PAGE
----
10 essential death/doom metal albums
Death/doom metal is a genre that has branched out in many directions over the years. These essentials, a mix between old and new, are intended for the new explorer of the genre. The albums are in chronological order. And yes, I excluded some important bands to make room for other favorites.
Anathema – The Silent Enigma (1995)
While I prefer Anathema’s newer progressive rock direction over their death/doom metal, there is no denying the impact of “The Silent Enigma”. One could argue that Paradise Lost’s or My Dying Bride’s early work is more influential in terms of English death/doom metal, but I prefer the songs and sound on this album.
Katatonia – Brave Murder Day (1996)
A strange, shoegazing and genre-defining album that so many tried, and failed, to replicate. The harrowing atmosphere and repeated patterns makes it the most important album of death/doom. It’s as stylistically original, as the music is infectious.
October Tide – Rain without End (1997)
A Katatonia side project that presents atmospheric doom metal in a more melodic death metal-based formula. They never quite succeeded on recreating the atmosphere found on “Rain without End” on their other albums.
Rapture – Futile (1999)
Perhaps the first successful “Brave Murder Day” worshippers. Rapture combines the 4/4 pacing of “Brave Murder Day” with compact, catchy songwriting and a Finnish sense of melody. The songwriting on “Futile” is catchy and spot on, and manages to be darkly atmospheric at the same time.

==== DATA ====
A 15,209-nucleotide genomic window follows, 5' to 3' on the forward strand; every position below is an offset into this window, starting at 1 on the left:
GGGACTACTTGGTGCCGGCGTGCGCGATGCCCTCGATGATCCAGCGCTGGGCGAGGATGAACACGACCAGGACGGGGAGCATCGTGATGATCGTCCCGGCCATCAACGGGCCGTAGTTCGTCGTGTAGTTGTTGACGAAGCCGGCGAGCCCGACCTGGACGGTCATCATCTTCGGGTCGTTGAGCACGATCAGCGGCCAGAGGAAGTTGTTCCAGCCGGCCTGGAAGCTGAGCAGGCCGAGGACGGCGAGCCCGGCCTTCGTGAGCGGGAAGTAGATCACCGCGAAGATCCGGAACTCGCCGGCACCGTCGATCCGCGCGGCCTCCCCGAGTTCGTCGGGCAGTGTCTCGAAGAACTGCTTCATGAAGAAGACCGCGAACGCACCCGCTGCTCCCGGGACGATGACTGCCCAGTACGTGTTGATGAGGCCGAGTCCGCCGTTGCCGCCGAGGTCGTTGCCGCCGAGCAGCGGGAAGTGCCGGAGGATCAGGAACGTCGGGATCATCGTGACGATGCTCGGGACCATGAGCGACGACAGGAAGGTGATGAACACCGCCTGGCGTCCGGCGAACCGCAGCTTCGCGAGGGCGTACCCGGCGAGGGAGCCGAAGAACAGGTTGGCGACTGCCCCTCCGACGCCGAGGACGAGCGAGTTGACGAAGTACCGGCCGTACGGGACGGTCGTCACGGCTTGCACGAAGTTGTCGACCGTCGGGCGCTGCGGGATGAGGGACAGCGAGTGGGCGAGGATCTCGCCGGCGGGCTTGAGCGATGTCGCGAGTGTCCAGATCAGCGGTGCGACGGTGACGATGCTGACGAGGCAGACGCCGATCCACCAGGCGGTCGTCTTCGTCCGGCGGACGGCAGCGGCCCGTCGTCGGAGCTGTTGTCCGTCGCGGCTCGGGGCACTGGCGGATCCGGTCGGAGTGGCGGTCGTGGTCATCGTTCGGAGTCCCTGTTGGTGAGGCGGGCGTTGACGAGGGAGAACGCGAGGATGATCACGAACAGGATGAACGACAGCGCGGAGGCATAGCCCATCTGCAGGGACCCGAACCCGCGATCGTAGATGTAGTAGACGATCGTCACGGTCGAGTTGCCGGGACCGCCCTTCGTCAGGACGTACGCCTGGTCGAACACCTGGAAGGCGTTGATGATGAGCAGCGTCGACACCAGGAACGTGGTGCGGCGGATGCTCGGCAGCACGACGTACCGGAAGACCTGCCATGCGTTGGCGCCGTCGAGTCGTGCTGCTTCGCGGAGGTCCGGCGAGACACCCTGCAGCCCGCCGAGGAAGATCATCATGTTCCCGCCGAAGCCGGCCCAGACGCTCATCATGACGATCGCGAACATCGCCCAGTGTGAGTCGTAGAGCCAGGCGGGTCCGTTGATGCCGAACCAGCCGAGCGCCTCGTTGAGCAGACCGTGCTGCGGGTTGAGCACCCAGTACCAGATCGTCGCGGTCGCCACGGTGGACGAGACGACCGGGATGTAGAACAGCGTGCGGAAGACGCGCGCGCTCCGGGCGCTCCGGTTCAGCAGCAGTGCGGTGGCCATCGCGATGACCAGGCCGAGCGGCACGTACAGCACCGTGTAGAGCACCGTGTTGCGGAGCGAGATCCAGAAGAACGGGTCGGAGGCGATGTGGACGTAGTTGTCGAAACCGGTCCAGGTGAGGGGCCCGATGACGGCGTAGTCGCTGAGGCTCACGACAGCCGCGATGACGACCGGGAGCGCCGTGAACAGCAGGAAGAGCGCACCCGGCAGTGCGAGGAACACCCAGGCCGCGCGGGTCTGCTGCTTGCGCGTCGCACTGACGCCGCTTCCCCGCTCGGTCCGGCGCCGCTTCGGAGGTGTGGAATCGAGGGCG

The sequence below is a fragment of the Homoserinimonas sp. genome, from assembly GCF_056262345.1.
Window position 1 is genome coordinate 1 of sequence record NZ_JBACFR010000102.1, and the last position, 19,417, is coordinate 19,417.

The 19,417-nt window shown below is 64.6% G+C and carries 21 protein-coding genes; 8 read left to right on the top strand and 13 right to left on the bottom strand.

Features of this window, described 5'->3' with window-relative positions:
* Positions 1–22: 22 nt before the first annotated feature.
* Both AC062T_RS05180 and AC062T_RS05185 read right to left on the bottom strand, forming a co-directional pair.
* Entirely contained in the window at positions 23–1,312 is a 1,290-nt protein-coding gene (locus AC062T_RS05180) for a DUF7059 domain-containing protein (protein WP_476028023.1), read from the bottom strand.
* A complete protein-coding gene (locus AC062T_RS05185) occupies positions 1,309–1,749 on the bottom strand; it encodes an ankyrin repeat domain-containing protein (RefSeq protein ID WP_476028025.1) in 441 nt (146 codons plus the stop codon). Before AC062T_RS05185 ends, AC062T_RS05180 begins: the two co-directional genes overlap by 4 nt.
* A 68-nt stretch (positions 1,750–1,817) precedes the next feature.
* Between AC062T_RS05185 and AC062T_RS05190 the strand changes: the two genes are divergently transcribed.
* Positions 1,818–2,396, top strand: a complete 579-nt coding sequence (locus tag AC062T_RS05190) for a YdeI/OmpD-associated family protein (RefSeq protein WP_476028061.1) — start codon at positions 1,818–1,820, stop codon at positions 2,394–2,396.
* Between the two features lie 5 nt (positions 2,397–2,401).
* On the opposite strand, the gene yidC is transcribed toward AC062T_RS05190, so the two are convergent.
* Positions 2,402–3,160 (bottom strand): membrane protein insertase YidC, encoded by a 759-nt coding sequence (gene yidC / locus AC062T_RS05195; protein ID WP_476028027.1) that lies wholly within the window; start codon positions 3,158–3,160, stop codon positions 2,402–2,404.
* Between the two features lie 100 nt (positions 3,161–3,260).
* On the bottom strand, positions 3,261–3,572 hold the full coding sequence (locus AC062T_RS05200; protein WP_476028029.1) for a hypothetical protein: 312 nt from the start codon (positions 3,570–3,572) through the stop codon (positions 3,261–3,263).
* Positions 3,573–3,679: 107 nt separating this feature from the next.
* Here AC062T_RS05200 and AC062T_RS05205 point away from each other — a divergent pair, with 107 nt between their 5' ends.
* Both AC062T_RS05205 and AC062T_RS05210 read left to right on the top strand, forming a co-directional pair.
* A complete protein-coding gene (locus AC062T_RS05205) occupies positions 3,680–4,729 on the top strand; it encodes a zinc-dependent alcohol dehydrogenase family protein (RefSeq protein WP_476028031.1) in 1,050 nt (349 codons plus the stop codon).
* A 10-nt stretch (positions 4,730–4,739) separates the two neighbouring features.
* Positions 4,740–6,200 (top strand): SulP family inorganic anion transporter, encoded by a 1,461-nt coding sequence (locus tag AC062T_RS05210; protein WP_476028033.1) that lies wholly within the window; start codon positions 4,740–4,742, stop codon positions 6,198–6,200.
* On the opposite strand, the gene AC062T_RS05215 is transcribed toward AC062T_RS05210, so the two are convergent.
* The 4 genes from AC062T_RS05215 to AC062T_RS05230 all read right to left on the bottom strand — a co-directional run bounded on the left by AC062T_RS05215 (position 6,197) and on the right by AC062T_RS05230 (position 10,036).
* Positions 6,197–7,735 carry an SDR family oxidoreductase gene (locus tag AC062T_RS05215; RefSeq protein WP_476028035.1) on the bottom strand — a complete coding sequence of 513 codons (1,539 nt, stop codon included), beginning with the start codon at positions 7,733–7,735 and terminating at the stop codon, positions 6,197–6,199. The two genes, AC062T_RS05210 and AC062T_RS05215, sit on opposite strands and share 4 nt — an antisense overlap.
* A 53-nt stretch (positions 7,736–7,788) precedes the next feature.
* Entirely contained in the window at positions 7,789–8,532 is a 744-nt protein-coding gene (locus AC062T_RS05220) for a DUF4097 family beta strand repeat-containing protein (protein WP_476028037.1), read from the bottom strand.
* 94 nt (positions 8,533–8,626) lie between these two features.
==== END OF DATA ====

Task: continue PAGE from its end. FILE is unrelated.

Mourning Beloveth – The Sullen Sulcus (2002)
If there’s a band that takes death/doom metal to epic proportions, it’s Mourning Beloveth. “The Sullen Sulcus” consists of 10 minute behemoths that never get boring, despite the slow pacing. The album also has one of my favorite death/doom songs ever: “Narcissistic Funeral”.
Slumber – Fallout (2004)
From the Stockholm suburbs came a masterpiece in melodic death/doom metal, dense with layering and complex patterns, yet full with emotion. Every song on this album feels like a journey, it really is something else. The only album on the list that competes with “Brave Murder Day” for me.
Daylight Dies – Dismantling Devotion (2006)
The peak of the contemporary melodic death/doom metal style. Daylight Dies are true Katatonia worshippers presenting songs as well written and well produced as they are atmospheric. The top notch lyricism is a nice icing on the cake.
Doom:VS – Dead Words Speak (2008)
I’m not a big fan of funeral doom metal, but if I’d pick an album I’d always pick this one. It’s a dreadfully sad and slow album, crowned by Johan Ericson’s passionate vocal performance. The title track is especially massive.
Hamferð – Evst (2013)
Perhaps the most original post-2010 death/doom metal band. Hamferð come from the Faroe Islands and deliver an epic, classic doom metal take on the genre that isn’t really comparable to any other band. Jón Aldará is one hell of a vocalist, switching between menacing growls and soaring operatic vocals with ease.
Kaunis Kuolematon – Kylmä kaunis maailma (2014)
Probably the least known band on the list, Kaunis Kuolematon deliver raw, yet melodic Finnish style death/doom metal. The lyrics are in their native language, the growls are massive and Mikko Heikkäla has one of the best clean voices for this type of music.
Death/doom metal from Sweden
Yup, now it’s time to check out my death/doom metal band. Soliloquium is a band from Sweden influenced by many of these albums. You can download our full length album “An Empty Frame” and our previous EP’s at https://soliloquium.bandcamp.com. Please share this article and/or the music if you enjoyed it!